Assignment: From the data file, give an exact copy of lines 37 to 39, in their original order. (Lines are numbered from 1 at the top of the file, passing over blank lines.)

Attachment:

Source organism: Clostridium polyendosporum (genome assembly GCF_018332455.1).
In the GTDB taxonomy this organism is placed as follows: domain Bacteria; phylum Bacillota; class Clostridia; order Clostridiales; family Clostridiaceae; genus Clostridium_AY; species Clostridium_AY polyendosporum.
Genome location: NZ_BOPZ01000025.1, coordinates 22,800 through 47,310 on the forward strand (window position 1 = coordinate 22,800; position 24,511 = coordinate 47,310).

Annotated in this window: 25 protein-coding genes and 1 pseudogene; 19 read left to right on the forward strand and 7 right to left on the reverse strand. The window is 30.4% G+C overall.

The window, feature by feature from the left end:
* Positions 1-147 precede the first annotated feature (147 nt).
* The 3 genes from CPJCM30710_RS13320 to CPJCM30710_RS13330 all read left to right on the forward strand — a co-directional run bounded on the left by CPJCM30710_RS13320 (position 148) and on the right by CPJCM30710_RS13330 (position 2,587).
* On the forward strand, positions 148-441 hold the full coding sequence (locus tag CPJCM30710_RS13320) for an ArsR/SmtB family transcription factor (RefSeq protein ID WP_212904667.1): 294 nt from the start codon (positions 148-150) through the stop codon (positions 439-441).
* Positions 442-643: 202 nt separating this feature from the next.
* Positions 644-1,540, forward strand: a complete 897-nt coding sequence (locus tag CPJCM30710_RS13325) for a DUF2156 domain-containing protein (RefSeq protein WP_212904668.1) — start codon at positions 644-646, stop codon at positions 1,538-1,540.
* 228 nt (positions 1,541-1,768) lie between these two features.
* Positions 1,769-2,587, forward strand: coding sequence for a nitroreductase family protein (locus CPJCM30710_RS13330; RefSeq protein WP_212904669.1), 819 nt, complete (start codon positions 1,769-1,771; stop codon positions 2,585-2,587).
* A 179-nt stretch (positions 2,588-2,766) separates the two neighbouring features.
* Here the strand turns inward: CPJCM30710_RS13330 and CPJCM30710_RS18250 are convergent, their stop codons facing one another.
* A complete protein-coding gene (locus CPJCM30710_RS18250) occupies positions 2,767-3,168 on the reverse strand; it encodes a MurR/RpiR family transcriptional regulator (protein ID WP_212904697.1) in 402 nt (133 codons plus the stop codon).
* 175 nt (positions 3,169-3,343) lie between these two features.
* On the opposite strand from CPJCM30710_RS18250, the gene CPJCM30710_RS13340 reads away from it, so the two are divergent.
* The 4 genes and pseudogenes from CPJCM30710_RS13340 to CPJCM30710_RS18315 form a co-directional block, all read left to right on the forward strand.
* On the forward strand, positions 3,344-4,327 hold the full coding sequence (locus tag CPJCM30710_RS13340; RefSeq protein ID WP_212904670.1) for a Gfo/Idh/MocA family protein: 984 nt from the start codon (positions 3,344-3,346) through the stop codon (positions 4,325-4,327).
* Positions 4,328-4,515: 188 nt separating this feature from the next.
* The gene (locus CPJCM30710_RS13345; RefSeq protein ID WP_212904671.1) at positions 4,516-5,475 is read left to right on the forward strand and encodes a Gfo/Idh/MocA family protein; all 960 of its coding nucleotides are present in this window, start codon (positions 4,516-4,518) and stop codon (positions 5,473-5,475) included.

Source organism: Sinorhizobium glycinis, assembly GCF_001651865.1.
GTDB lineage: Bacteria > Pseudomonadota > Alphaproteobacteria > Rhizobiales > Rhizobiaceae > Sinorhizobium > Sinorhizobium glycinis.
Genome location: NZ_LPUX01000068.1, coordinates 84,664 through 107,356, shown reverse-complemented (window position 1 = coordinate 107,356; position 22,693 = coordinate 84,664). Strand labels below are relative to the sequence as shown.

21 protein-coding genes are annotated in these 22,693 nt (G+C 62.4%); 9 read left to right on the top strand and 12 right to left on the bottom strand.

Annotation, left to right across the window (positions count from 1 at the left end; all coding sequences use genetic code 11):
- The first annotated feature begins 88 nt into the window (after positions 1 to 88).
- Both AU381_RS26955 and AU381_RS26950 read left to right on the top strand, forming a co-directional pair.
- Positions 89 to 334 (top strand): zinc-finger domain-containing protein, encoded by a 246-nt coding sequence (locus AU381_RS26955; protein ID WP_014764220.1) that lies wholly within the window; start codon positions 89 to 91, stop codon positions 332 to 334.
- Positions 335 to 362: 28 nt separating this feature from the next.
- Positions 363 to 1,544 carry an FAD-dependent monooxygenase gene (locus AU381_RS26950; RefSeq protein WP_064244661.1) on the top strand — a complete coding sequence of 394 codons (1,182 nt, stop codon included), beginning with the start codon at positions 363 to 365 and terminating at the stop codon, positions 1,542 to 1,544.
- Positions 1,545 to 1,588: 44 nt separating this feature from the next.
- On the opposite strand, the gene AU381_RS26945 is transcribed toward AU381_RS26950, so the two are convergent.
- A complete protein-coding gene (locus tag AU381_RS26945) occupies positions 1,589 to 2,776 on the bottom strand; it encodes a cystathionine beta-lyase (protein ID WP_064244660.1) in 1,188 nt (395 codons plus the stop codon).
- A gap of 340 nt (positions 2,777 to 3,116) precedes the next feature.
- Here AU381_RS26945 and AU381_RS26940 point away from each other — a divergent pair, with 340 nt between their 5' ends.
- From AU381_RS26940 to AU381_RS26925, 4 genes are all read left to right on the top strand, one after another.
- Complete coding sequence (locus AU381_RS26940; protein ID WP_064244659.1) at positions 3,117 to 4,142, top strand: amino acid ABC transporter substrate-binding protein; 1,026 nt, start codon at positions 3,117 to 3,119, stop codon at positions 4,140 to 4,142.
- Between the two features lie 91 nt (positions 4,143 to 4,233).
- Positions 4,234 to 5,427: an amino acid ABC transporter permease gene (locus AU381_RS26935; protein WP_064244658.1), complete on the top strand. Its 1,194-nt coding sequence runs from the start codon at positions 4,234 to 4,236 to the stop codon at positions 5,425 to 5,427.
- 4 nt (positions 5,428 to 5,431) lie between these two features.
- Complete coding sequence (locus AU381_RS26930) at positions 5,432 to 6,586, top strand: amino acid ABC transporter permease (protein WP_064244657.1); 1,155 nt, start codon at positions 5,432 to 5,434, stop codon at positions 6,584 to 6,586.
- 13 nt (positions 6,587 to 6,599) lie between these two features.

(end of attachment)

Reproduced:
- From AU381_RS26940 to AU381_RS26925, 4 genes are all read left to right on the top strand, one after another.
- Complete coding sequence (locus AU381_RS26940; protein ID WP_064244659.1) at positions 3,117 to 4,142, top strand: amino acid ABC transporter substrate-binding protein; 1,026 nt, start codon at positions 3,117 to 3,119, stop codon at positions 4,140 to 4,142.
- Between the two features lie 91 nt (positions 4,143 to 4,233).